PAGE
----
Pennsylvania Works to Improve Parole Supervision for People with Mental Disorders

September 25, 2014

By the Pennsylvania Board of Probation and Parole

Pennsylvania Board of Probation and ParoleApproximately 45 percent of the parole population for the Pennsylvania Board of Probation and Parole is estimated to have a current or past mental disorder, ranging from depression to schizophrenia. Effective supervision of individuals with mental disorders requires parole agents respond to the unique needs of this population, yet few parole agents receive training intended to teach these skills. In order to address this gap, the Pennsylvania Board of Probation and Parole brought together parole agents from across the state for a daylong workshop intended to improve the supervision of individuals with mental disorders.

In Pennsylvania, many district offices now have specialized parole caseloads made up exclusively of individuals with mental disorders (known as mental health caseloads). The level of knowledge and experience the Board’s parole agents have regarding mental disorders varies by district and by agent. Although many of the agents who supervise individuals with mental disorders were not hired specifically to work with this population, the Board has been providing support to agents to address these individuals’ distinct needs.

Along with an up-to-date primer on mental health issues that is provided during the Board’s Basic Training Academy, the Board and the state Department of Corrections work closely on cases that involve individuals with mental disorders. Director of Special Services and Community Outreach Melissa Repsher—who has experience providing reentry services for individuals with mental disorders and was a member of the National Alliance on Mental Illness/Forensic Interagency Task Force—emphasized the need to provide uniform training for all parole agents who carry mental health caseloads.

“Like any profession, parole agents need tools to be successful,” she said. “They need to build their skills to have a fuller understanding of behavioral health disorders, and be knowledgeable of changes to mental health laws that impact law enforcement.”

At the Board’s request, in December 2013, the Council of State Governments Justice Center (CSG Justice Center)—which spearheaded Pennsylvania’s Justice Reinvestment Initiative—prepared a one-day workshop for parole agents and supervisors who work with parolees with mental disorders. The six-hour workshop, presented by CSG Justice Center Senior Policy Analyst Bree Derrick and Program Director Beth Skinner, provided education on common mental health diagnoses and behaviors, effective supervision and intervention strategies, de-escalation techniques, and the risks of vicarious trauma for staff.

Prior to the workshop, parole agents were surveyed on their knowledge and experience regarding mental health issues. The survey found that only 12 percent of agents were specifically hired to supervise individuals with mental health needs, but almost two-thirds had some prior work experience with people with chronic mental disorders involved in the criminal justice system. In addition, 40 percent of respondents reported they had been provided introductory training around mental health prior to carrying a mental health caseload, 30 percent had received additional training by the Board, and 41 percent received outside training. Only 35 percent had some exposure to the Diagnostic and Statistical Manual of Mental Disorders, Fifth Edition (DSM-5) of the American Psychiatric Association (APA).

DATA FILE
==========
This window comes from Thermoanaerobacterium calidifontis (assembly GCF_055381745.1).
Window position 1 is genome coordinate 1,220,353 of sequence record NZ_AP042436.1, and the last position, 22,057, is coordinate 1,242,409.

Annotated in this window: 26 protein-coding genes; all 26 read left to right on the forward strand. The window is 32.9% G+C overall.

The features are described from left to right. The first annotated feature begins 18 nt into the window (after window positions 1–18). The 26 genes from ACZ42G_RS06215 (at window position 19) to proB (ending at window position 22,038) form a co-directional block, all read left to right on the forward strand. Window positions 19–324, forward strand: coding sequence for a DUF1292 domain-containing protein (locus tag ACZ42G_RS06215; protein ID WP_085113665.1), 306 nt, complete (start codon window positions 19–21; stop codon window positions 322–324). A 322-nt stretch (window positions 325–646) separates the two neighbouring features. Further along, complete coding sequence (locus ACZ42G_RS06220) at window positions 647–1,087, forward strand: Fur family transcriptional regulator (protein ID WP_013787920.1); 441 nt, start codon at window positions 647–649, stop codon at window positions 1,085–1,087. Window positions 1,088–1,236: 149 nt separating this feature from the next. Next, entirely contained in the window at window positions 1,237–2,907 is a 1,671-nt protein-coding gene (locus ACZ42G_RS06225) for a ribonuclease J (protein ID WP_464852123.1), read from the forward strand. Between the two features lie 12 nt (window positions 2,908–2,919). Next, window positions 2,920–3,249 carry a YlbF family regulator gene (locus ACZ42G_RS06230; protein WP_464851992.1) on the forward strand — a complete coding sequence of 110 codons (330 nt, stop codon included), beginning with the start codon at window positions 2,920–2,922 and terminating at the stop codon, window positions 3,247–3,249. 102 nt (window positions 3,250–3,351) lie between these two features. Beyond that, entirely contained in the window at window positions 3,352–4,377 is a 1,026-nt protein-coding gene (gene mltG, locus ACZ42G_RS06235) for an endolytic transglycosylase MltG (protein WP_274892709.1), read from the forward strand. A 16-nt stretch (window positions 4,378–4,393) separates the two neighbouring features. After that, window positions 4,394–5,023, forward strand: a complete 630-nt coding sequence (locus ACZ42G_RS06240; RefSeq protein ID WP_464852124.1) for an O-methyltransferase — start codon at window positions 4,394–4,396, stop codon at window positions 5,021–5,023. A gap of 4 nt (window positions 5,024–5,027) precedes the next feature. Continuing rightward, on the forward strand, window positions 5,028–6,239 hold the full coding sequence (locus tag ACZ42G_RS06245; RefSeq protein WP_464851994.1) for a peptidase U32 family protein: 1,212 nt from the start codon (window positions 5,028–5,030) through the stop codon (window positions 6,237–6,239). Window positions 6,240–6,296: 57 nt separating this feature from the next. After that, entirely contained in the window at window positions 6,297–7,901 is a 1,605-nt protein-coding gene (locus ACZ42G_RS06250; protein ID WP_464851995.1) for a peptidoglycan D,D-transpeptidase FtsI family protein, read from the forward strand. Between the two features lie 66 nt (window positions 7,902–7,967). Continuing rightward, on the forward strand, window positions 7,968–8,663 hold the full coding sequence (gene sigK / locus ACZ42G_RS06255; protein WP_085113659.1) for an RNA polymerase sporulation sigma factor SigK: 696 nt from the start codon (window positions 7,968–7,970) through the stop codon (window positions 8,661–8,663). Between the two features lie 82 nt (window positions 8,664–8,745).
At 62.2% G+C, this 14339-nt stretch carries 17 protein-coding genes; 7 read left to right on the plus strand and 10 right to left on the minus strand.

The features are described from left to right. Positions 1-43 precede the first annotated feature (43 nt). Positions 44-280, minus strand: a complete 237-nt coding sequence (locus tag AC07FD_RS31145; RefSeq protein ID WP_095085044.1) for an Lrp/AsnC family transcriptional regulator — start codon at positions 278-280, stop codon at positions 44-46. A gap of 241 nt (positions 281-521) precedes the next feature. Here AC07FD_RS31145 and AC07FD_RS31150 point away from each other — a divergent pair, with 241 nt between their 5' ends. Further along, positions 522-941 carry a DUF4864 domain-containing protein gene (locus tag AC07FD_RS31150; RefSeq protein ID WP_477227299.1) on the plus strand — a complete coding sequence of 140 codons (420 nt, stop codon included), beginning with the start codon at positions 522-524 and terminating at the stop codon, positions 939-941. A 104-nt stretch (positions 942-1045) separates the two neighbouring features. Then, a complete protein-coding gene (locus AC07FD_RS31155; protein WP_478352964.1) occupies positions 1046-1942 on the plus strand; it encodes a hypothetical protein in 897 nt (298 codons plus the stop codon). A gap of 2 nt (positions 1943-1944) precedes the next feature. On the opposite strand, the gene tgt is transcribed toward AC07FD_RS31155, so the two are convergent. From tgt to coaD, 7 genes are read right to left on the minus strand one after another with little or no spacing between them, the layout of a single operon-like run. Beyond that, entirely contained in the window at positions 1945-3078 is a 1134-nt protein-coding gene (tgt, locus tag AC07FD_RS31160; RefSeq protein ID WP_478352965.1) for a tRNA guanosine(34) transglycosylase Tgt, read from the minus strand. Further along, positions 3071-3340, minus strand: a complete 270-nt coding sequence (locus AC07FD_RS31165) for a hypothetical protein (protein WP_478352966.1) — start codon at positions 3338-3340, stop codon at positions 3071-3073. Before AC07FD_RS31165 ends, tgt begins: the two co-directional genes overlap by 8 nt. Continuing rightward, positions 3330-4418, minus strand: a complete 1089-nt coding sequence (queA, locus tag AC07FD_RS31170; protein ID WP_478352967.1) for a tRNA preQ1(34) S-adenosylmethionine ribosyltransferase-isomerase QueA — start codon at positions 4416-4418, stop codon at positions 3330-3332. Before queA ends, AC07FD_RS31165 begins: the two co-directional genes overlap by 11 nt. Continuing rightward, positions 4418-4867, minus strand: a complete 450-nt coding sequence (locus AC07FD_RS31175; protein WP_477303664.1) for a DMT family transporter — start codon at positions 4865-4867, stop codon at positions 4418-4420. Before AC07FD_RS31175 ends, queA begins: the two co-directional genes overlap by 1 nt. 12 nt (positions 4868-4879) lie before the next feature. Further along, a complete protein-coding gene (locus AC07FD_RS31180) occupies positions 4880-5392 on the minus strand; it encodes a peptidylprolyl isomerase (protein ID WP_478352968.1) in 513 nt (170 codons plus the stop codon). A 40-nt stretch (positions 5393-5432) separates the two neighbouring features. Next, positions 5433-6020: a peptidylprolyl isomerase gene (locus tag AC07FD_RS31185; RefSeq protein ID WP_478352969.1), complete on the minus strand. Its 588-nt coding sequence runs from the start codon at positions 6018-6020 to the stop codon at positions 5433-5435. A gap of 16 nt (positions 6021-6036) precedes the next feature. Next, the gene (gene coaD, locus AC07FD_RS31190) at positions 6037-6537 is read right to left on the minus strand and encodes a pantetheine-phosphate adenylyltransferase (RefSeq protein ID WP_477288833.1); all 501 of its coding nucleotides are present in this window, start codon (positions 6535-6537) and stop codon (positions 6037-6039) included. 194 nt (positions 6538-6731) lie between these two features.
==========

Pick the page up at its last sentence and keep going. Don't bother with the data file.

“I was expecting the results [we received],” said Ms. Repsher. “We have no policy, no limit on caseload size, we don’t calculate the workload at a higher level, and we need more training.” The workshop provided a venue, she said, for agents across the state to come together to discuss their experiences, challenges, and needs. “[It] validated them and provided valuable guidance to know what to do.”

The workshop also explained Pennsylvania’s behavioral health system. Agents gained more knowledge about different types of mental disorders and when symptoms such as anxiety, emotional highs and lows, or difficulty processing and recalling information cross a threshold to become classified as a “disorder.” They were also instructed on diagnoses and behaviors based on the APA’s DSM-5, received extensive information on the risk-needs-responsivity (RNR) model, and the principles of effective case planning and understanding behavioral change.

Participants also received guidance on how to protect themselves from trauma caused by exposure to the trauma of others. Awareness of the need for self-care is critical in these situations, as vicarious trauma is not just work-related stress or burnout. Participants learned how each agent’s personal history of trauma, coping skills, support network, and other protective factors determines how repeated exposure to trauma could impact him or her.

As a result of the workshop, recommendations were developed to enhance public safety and assist the Board with adhering to evidence-based practices, which include developing a specialized mental health caseload in each district and recruiting agents who have an interest in working with this special population; providing regular training for working a mental health caseload; establishing clear criteria for referring an individual to a specialized mental health caseload; creating mechanisms for agents to work with community-based clinical treatment staff; and improving information sharing.

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